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Croeso i Nut Press! Welcome to Nut Press!

This is the online home of writer Kathryn Eastman.

It’s full of book reviews, chocolate tasting, adventures with squirrels, a lot of tea drinking, and a snoring pussy cat, among other things.

Oh, and very occasionally, some writing gets done.


Book review: Letters to my Husband by Stephanie Butland

It’s a sad fact of life that sometimes we only get to know a person after their death. Funerals can be revelatory affairs. I’ve been to a fair few in the past year and have always come away knowing far more about the person whose life we were celebrating than I did when they were alive. Admittedly, those same funerals have been for friends I’ve only known through shared interests, societies or classes, and thankfully not those of close family or friends, but it’s still made me think about how much I know anyone in my life, whether family member, close friend or acquaintance.

Stephanie Butland’s debut novel, Letters to my Husband, asks this same question about the person we’re closest to: our partner, spouse, husband, wife, significant other, whatever label you attach.

Dear Mike, I can’t believe that it’s true. You wouldn’t do this to me. You promised.
Elizabeth knows that her husband is kind and good and that he loves her unconditionally. She knows she hasn’t been herself lately but that, even so, they are happy.
But Elizabeth’s world is turned upside down when Mike dies in a tragic drowning accident. Suddenly everything Elizabeth knows about her husband is thrown into doubt. Why would he sacrifice his own life, knowing he’d never see his wife again? And what exactly was he doing at the lake that night?
Elizabeth knows that writing to Mike won’t bring him back, but she needs to talk to him now more than ever . . .
How much can you ever know about the people you love?

Mike may have physically drowned but I don’t think I’ll be the only reader to get the sense that Elizabeth is also drowning in her grief. Initially this makes her distant and difficult to know, unreachable as she is, and I felt as if I was watching her function in a water tank. She’s not alone in having to come to terms with Mike’s sudden death, but she certainly feels isolated in her grief. Not least because she’s the outsider here, having crossed oceans and left behind her life in Australia to move to England and live with Mike in his hometown. Read more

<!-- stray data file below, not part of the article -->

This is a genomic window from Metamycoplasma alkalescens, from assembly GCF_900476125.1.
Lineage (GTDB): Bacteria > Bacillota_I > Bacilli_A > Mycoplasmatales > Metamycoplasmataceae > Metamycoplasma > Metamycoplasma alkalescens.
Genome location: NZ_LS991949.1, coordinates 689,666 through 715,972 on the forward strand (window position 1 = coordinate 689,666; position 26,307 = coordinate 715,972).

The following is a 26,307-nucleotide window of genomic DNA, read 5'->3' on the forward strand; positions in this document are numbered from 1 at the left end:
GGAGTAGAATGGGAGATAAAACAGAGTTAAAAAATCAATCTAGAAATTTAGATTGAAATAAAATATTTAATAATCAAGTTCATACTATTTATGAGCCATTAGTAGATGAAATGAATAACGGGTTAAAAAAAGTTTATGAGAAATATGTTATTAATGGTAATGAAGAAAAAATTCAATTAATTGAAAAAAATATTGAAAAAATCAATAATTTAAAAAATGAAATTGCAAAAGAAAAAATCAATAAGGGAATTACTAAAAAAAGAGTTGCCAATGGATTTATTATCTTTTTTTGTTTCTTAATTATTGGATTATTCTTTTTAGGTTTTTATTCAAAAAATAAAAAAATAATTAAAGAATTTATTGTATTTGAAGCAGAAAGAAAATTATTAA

The Lonely Crowd launch

I can’t decide whether it was apposite or not but it was a bit of a lonely crowd who attended the launch of The Lonely Crowd on Thursday evening, and half of those there were reading. However, the low turnout didn’t stop it from being a very enjoyable evening at the Waterloo Tea Rooms in Wyndham Arcade.   

There was a welcoming glass of prosecco (or fruit juice for those of us from the Valleys who were driving) and a selection of olives and dips on each table.

But the real feast was in the variety of readings that evening.

I loved listening to extracts from short stories and a forthcoming novel for a change, as well as some poetry.

I get a real kick out of listening to authors read from their own work: when I read it again later, I have their voice in my mind and it sometimes gives me a better feel for their work.

It was great to hear Rhys Milsom read a story I’d enjoyed on the The Lonely Crowd website to kick things off and a story from Nigel Jarrett and part of his forthcoming novel from Gary Raymond, as well as poetry by Chris Cornwell but my highlights from the evening included hearing another great story from Carole Burns’ new collection, The Missing Woman*, a brand new story from Francesca Rhydderch and poems by Steph Power.  

Carole Burns reads while John Lavin listens
Carole Burns reads while John Lavin listens
Francesca Rhydderch reads from a new story she’s currently working on while Chris Cornwell and Nigel Jarrett listen
Francesca Rhydderch reads from a new story she’s currently working on while Chris Cornwell and Nigel Jarrett listen

 

 

 

 

 

 

 

 

 

*I have to mention that The Missing Woman is published by Parthian, otherwise Susie Wild is very likely to come on here to tell you that! 😉 *waves at Susie*

 

The Lonely Crowd is a new Cardiff-based short story and poetry journal and it’s edited by John Lavin. As well as those mentioned above, the first issue has stories from the excellent Tom Vowler and Alison Moore and photographs by Jo Mazelis among others. It’s been very nicely-produced and is a handy, portable size. Just right to slip in a bag and read on the go. For more details and to subscribe, go to The Lonely Crowd website.